“Companies, especially SMEs, should look into their long-term goals rather than focusing on the short-term ones, and to inculcate a productivity culture.”

To do this, Dr Teng advises companies to first create a culture of productivity instead of merely just doing productivity projects.

SMEs can seek help from the three local productivity centres offering productivity advice and consultancy services — the Singapore Innovation and Productivity Institute (for manufacturing), the Singapore Productivity Centre (for food services, retail and hospitality sectors) and the Construction Productivity Centre by the Building and Construction Authority (for the construction industry).

Trade associations such as the SMF are also a source of networking, information and training opportunities.

Initiative to enhance productivity at Alliance Healthcare Group

Dr Thng says Alliance’s productivity-enhancing initiatives have reaped multiple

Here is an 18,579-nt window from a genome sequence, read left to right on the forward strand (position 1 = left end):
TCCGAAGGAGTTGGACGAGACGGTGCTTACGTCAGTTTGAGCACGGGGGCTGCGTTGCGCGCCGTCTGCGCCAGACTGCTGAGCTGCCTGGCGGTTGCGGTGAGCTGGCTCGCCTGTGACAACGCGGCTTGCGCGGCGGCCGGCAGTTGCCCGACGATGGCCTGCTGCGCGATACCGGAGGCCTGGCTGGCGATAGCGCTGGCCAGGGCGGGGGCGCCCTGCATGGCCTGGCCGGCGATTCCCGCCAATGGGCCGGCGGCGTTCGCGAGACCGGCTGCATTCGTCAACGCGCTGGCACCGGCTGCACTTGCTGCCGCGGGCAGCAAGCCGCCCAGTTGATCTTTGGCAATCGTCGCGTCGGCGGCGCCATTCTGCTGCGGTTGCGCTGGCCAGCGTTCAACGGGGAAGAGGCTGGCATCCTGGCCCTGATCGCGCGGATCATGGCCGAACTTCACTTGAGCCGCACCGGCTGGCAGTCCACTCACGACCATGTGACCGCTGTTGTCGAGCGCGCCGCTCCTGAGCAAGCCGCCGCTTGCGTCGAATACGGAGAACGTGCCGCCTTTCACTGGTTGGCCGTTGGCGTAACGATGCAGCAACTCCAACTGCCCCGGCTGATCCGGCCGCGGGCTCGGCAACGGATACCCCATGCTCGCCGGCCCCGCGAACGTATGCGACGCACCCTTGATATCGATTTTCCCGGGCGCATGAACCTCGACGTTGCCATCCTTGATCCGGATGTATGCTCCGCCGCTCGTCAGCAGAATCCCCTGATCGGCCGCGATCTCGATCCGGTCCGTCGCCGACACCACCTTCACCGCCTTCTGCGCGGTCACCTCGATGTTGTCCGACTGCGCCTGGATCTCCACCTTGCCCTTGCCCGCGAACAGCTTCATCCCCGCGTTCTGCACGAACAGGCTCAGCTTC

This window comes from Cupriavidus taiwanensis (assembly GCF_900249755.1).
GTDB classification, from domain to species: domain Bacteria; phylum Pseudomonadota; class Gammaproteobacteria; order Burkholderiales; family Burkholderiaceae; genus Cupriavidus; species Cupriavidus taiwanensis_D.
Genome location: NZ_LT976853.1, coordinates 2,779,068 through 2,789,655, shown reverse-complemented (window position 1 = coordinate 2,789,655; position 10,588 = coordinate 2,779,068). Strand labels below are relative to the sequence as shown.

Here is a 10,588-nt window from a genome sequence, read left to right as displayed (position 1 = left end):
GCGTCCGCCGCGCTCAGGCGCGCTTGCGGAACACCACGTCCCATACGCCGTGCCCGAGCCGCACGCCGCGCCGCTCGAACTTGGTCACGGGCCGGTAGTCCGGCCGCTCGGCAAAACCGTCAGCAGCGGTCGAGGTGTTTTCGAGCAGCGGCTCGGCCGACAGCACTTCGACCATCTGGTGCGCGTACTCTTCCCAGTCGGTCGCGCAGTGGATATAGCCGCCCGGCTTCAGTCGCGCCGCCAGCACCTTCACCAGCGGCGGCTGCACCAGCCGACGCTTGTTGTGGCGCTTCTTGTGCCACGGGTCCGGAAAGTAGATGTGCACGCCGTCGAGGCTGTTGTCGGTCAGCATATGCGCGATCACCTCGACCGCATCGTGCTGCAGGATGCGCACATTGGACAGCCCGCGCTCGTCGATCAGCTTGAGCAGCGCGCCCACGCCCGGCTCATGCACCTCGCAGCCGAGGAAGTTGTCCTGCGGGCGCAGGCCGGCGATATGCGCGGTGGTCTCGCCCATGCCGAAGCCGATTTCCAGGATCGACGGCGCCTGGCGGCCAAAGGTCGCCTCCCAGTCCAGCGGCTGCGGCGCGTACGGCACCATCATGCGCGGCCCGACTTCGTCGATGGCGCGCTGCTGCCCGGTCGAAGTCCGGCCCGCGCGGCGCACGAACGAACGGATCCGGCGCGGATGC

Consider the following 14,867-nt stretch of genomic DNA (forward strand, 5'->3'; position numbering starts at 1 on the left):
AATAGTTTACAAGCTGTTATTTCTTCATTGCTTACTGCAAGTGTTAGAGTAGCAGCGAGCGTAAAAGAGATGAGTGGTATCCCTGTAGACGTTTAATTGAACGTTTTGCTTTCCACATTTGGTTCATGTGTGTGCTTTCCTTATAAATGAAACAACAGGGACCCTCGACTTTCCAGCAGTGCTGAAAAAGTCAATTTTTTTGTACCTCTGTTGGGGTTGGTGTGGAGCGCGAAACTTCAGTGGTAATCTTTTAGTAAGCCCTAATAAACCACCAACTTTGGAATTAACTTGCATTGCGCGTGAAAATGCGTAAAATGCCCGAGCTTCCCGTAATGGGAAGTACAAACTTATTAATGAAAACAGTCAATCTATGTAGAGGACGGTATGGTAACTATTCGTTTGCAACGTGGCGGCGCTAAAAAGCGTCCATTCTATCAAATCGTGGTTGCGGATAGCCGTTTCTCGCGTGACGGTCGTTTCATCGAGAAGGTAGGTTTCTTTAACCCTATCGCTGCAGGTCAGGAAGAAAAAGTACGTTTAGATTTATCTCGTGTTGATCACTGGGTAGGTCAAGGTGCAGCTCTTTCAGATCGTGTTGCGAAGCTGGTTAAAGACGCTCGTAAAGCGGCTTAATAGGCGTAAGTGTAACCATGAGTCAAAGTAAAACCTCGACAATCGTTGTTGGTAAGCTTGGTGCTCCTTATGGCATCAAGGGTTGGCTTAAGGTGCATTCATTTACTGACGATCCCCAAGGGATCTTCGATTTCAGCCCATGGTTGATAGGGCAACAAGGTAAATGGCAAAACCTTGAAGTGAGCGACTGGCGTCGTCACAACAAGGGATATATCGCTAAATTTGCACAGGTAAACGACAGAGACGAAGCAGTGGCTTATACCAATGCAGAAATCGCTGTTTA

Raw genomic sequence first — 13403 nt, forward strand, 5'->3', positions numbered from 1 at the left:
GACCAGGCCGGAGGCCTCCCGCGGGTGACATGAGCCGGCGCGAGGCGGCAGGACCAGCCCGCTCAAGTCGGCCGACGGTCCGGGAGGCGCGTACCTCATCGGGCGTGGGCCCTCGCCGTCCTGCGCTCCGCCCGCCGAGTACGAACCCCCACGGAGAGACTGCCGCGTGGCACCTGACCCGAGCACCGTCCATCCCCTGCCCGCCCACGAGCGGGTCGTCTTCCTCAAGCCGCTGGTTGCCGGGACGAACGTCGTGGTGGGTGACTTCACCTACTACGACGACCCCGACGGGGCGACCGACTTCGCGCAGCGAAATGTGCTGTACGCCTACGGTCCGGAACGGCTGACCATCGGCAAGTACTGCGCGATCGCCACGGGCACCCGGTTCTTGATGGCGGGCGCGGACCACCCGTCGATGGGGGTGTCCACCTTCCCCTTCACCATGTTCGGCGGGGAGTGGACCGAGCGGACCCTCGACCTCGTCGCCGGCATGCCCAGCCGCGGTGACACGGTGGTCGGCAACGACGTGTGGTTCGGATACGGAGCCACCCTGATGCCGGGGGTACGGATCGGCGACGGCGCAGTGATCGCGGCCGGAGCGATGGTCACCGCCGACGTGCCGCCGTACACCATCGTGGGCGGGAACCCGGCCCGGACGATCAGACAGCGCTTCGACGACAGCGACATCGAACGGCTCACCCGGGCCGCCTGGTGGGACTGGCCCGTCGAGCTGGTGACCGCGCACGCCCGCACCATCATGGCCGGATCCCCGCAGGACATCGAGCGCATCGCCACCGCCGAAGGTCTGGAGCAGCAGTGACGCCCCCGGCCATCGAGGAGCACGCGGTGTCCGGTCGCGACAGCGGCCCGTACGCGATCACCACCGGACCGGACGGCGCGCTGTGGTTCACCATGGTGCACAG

benefits for its members. PHOTO: CHONG JUN LIANG

Two years ago, the Alliance Healthcare Group realised that its appointment and patient data system was hindering expansion.

So it collaborated with Spring Singapore on a series of productivity-enhancing initiatives.

The group, which includes 13 general practitioner clinics and has a network link with over 500 other clinics, provides medical services to companies.

Says Dr Barry Thng, the group’s chief executive: “Enhancing productivity is the only way companies can continue to grow while still staying lean and keeping operating costs low.

“There is a particularly strong impetus for firms in Singapore to improve their productivity because of the high cost of labour.”

As Alliance Healthcare grew, its existing infrastructure, and in particular its call centre, was unable to support its expanding operations.

A lot of time was spent on the phone to book appointments; and information capture, updating, tracking and reporting were done
manually using Excel spreadsheets.

“It was not only labour-intensive, but lacked real-time visibility of activities and client support to facilitate decision-making. These manual processes are prone to human error, process lapses and time-wasting,” says Dr Thng.